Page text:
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There is one avenue that you might care to consider, sacrifice the studs; they are after all easy enough to replace and the least costly. The head gasket provides the obvious place to do the deed providing as it does a good sixteenth of an inch to put a cutter down.

I’m lucky, I have my own milling machine and that would be the best and safest way of doing it. It might be possible, with care, to do it by hand with a hacksaw or even jury rig a drilling machine. But even with the set of the hacksaw teeth ground off there is the risk of marking the machined faces. If therefore you were not totally confident I’d say entrust the job to someone who has the know-how and equipment. Sadly, until I get my new workshop up and running I can’t offer any practical help.

With the head and cylinder apart any decent press should be able to deal with the stud remains in the cylinder head. The cylinder casting is slightly more of a problem as each stud would need careful setting up so that the stud remains can be drilled out without damaging the threads in the casting.

This is not the first time that this problem has come up and I’m wondering how much extra it would cost to have sealing ferrules(?) as fitted on the head gasket to seal the bores also fitted around the water holes and stud holes. My feeling is that this would reduce water creep through the asbestos core of the gasket.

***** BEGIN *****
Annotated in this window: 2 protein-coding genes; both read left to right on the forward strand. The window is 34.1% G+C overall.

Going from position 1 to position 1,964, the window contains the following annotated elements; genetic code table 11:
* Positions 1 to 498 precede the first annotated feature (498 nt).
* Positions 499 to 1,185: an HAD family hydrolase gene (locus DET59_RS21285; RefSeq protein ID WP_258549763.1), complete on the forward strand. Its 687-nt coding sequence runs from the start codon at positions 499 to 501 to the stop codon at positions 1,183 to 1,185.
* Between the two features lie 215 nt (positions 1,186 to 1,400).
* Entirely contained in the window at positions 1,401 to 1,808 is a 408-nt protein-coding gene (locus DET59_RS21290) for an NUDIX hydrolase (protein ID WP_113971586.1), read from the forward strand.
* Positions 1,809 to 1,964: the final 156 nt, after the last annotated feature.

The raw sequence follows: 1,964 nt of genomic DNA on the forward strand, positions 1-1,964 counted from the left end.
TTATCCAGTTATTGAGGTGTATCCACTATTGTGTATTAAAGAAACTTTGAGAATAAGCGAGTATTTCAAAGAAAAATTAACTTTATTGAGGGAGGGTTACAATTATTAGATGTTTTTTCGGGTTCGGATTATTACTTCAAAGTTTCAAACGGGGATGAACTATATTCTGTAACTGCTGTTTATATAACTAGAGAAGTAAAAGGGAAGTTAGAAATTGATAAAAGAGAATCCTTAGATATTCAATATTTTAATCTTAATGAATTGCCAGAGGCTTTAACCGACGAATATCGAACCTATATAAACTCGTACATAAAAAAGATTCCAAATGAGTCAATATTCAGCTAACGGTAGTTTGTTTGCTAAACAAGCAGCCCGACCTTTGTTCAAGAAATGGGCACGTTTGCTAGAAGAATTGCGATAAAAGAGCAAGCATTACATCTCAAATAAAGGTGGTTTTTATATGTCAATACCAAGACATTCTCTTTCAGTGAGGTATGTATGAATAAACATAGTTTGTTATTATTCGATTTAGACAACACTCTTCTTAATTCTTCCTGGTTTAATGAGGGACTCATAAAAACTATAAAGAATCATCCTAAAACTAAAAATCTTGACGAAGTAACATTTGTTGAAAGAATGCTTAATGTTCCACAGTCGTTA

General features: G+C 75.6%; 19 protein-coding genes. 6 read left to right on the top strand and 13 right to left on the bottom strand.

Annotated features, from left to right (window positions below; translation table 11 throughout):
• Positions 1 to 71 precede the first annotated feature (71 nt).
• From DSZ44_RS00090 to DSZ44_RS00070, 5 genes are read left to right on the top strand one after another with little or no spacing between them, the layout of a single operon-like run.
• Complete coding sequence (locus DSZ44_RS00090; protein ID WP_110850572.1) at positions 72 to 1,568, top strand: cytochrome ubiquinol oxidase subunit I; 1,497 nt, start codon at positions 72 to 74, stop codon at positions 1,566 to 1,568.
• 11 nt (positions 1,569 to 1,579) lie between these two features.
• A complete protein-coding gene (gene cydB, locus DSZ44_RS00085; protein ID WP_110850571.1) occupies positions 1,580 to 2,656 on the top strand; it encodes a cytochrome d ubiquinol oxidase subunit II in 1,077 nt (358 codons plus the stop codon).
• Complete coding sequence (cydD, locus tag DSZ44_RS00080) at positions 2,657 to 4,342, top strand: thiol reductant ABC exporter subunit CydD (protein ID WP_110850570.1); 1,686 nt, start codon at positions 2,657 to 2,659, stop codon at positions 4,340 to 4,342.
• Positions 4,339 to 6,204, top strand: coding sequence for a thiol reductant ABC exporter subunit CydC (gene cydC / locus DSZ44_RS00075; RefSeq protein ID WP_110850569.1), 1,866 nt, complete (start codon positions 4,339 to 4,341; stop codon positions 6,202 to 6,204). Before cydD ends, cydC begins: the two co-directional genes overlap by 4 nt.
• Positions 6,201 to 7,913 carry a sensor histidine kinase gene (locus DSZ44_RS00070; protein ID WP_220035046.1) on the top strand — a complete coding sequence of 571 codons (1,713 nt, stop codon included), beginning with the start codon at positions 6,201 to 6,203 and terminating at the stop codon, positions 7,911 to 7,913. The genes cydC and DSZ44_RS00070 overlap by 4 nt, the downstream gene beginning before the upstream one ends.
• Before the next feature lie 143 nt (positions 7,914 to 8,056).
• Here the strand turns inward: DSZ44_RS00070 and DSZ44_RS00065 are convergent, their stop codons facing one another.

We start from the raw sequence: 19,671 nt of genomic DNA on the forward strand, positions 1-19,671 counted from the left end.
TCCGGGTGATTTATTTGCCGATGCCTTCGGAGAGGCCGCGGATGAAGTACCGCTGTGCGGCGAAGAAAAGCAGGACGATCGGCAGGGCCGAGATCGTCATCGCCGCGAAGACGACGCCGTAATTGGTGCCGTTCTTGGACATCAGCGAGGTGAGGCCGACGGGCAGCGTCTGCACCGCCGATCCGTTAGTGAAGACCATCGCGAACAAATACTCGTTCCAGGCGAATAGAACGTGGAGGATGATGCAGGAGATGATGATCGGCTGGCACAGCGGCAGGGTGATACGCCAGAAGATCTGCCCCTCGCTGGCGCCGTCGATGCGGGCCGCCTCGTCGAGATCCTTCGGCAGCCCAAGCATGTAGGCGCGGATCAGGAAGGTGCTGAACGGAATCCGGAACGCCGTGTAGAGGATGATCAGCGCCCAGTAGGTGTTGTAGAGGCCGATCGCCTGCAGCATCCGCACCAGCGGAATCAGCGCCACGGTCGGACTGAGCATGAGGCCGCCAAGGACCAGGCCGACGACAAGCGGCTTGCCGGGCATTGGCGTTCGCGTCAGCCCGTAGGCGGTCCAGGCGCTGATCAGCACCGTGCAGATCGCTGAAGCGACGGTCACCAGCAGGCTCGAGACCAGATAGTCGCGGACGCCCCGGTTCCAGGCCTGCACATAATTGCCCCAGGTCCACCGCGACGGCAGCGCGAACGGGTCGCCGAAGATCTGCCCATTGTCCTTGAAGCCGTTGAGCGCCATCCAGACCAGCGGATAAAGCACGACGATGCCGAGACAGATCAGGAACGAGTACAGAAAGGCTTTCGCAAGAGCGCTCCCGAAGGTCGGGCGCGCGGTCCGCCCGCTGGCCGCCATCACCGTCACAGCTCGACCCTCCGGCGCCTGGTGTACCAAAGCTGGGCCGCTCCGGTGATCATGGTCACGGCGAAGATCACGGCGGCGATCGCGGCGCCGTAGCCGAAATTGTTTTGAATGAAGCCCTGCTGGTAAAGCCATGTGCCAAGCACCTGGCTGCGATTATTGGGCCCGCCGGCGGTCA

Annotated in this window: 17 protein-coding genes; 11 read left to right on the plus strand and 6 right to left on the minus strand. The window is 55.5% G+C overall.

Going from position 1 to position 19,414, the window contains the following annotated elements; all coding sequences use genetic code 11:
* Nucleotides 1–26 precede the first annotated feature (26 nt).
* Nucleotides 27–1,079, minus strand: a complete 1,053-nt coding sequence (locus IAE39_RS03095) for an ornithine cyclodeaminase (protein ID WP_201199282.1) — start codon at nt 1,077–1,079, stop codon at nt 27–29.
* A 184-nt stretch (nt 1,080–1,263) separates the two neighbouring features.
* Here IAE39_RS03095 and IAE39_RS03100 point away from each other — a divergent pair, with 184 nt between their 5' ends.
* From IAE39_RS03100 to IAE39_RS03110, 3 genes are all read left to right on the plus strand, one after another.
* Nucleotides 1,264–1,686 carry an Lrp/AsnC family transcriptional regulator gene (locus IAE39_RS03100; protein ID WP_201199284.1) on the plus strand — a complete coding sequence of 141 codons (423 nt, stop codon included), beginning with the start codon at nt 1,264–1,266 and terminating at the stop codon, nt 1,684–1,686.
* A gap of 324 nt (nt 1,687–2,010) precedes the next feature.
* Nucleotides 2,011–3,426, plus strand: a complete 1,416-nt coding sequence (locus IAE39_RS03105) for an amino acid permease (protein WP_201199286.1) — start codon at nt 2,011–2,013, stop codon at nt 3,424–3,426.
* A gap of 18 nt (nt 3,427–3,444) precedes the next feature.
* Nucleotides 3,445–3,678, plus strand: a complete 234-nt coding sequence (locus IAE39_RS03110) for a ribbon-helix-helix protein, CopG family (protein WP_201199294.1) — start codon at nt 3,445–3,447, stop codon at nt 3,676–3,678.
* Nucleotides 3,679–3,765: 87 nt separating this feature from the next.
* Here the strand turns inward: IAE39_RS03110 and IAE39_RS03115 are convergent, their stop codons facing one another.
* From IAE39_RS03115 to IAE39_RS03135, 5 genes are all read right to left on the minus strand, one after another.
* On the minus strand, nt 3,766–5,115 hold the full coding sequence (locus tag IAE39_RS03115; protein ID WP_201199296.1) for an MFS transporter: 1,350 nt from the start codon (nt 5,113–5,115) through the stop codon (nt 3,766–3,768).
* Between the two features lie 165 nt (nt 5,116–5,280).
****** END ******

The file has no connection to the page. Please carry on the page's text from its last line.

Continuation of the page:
One final point, I am a great believer in anhydrous lanolin (wool fat), after all when did you last see a rusty sheep? Any good chemist will be able to get you a 500g tub that will last for ages. A thin smear over any surface will all but eliminate the risk of corrosion. I learnt its usefulness when sailing and anything that can resist seawater has got to be good! It can be diluted with white spirit and brushed on exposed parts or ones that are to be laid aside for long-term storage. It is also brilliant for protecting brake pipes and the like on the car and even helps, (for those that are compelled by ‘er indoors to do DIY), with household chores, driving woodscrews and the like.